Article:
Northeast under its belt, the BJP is out to win Kerala, with a massive public outreach programme that plans to embrace the two key non-Hindu communities — Muslims and Christians. Together, the two comprise 46 per cent of the population, crucial to crack into a state that has traditionally been a bastion of the Left and the Congress.
The BJP, which stepped up its outreach in Kerala ahead of the 2019 election, has been unable to make inroads.
Bucking the national trend, the party had drawn a blank in the state despite its high-pitched agitation on the Sabarimala issue. The Congress had won 15 of the state’s 20 Lok Sabha seats. Its allies won another four — the Indian Union Muslim League bagged two and the Kerala Congress (Mani group) and Revolutionary Socialist Party one seat each.
The outcome was seen as a rejection of the party’s stance on religious issues.
The BJP’s growth in the state has been stymied since, despite the many incidents of communal clash between the right-wing supporters and the Left.
Sources said the huge outreach programme planned this time will involve BJP workers visiting the homes of Christians on Easter week. On April 9, Easter Sunday, 10,000 BJP workers will visit the homes of 1 lakh Christians.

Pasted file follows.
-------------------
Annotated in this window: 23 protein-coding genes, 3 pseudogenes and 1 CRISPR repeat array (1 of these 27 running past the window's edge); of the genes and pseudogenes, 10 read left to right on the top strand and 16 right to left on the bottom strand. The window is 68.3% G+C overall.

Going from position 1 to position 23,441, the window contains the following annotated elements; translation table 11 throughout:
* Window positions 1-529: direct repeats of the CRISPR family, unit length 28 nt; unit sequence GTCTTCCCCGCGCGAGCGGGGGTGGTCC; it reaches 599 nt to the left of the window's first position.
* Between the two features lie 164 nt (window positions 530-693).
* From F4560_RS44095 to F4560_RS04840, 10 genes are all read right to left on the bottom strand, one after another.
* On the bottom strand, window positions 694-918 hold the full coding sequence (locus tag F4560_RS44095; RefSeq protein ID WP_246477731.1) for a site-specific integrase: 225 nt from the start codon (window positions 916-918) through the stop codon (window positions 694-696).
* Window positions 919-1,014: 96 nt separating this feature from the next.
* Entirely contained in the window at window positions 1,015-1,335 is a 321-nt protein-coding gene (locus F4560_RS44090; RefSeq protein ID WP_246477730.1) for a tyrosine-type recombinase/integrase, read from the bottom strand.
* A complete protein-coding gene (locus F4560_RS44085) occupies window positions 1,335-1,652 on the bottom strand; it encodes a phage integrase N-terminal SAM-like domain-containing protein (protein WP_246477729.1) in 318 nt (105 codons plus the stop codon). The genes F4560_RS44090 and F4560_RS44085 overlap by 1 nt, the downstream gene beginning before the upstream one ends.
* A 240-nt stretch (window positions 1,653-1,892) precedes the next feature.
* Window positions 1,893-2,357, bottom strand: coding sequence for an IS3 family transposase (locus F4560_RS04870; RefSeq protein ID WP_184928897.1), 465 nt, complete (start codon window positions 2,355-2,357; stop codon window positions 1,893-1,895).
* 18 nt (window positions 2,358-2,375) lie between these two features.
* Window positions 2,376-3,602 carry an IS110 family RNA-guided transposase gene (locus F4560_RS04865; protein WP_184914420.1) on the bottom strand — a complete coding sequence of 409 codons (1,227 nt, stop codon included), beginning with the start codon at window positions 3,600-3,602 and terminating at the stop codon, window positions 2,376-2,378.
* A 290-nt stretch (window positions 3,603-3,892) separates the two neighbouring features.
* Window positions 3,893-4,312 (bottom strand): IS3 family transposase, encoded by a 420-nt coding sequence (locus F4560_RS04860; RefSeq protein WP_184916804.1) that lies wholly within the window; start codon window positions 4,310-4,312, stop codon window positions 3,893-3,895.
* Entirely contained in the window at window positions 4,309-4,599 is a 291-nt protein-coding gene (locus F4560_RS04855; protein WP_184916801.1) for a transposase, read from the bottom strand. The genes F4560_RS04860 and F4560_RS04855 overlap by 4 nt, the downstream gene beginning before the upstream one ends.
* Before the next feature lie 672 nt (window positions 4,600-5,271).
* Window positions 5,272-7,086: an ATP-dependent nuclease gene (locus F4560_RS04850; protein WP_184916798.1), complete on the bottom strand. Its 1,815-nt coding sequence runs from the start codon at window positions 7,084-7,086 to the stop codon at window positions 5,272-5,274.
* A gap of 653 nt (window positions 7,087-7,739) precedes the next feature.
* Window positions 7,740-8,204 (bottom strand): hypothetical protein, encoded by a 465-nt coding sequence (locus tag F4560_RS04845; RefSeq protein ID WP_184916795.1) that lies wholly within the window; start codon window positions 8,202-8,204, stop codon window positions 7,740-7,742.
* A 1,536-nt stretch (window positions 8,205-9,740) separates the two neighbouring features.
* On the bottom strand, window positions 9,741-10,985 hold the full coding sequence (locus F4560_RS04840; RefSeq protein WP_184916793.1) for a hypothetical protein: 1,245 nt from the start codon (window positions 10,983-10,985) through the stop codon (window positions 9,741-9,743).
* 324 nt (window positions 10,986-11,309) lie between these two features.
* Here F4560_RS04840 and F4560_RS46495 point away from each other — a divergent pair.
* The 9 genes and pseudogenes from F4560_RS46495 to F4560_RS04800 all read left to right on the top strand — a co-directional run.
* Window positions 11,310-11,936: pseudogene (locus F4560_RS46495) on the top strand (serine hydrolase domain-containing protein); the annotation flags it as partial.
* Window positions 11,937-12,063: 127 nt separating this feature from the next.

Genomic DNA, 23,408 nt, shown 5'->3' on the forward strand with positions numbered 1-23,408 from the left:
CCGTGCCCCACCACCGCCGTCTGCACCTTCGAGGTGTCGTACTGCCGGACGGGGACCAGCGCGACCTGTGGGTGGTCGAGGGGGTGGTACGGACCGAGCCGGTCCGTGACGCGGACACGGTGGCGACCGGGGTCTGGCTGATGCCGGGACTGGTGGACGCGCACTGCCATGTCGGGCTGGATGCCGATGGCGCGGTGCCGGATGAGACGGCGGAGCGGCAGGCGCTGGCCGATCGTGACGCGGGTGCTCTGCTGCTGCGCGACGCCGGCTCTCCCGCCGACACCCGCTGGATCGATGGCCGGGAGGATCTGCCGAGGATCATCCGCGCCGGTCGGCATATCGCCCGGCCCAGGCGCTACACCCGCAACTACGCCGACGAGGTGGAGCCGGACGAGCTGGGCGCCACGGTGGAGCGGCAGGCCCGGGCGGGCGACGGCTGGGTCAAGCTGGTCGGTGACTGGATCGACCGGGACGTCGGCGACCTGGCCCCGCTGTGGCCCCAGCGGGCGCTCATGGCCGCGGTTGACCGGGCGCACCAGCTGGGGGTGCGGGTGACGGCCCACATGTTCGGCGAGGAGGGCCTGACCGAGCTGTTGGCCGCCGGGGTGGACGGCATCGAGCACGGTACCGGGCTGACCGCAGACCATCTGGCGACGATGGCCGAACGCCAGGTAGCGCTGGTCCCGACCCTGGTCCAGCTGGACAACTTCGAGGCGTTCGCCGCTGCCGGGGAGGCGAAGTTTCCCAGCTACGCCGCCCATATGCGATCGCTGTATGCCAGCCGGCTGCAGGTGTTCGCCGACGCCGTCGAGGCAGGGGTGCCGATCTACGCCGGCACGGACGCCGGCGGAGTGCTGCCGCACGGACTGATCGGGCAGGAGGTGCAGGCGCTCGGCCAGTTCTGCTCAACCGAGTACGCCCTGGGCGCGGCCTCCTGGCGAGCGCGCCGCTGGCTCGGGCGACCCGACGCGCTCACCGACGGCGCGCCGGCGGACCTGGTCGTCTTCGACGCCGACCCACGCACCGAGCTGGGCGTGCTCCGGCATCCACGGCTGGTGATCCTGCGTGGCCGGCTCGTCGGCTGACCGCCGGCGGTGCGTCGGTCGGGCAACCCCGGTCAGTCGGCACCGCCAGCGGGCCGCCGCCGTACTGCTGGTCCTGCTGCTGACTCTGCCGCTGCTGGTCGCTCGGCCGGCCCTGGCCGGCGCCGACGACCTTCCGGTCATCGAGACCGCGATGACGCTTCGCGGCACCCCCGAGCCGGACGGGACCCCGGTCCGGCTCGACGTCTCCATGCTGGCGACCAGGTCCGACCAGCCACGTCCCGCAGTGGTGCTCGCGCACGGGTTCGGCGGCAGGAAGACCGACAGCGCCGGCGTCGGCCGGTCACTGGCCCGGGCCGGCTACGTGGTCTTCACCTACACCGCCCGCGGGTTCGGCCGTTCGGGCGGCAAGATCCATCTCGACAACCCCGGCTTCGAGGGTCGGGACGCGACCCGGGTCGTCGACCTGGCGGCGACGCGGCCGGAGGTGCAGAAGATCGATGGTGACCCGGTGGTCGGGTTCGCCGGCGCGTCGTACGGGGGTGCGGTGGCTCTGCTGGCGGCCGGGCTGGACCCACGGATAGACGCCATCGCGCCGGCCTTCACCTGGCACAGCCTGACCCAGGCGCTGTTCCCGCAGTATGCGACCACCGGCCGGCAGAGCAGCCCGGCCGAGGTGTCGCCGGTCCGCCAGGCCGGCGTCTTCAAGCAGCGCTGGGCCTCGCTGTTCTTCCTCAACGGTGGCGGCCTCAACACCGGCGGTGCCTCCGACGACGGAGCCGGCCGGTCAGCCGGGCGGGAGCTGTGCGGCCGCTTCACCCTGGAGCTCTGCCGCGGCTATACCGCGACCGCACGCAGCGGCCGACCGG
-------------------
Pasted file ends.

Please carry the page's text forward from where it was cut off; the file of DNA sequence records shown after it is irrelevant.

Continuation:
Last year, during the Christmas week, thousands of BJP workers visited the homes of Christians with gifts, sources said.
The right-wing workers will also visit the homes of Muslims on Eid in the third week of April.
Christians will be invited to the homes of right-wing activists on the festival of Vishu on April 15.
BJP leaders say while the common people have welcomed the initiative, it is being closely watched by the ruling Left and the opposition Congress.
The outreach is the brainchild of Prime Minister Narendra Modi, who had asked the party cadre to organise a “sneha samvaad” (message of affection) to the minorities in Kerala during the party’s national executive meet in Hyderabad.
After the victory in the three northeastern states, PM Modi also said at a programme organised at the BJP headquarters in Delhi that the party will form a coalition government in Kerala, where assembly elections are due in 2026.
He indicated that this time, the party would bank on the support of the Christian community, who, he said, had given much support to it in the northeast.
Pointing to the two dominant parties in Kerala, he had said while the Left and Congress are bitter rivals in the state, they contested the Tripura elections as allies.
Sources said the BJP is also planning a “Thank Modi” programme, which will involve testimonies from beneficiaries of various Central projects in the state. Already around 12,000 people have sent in “Thanks Modi” videos in Malayalam.
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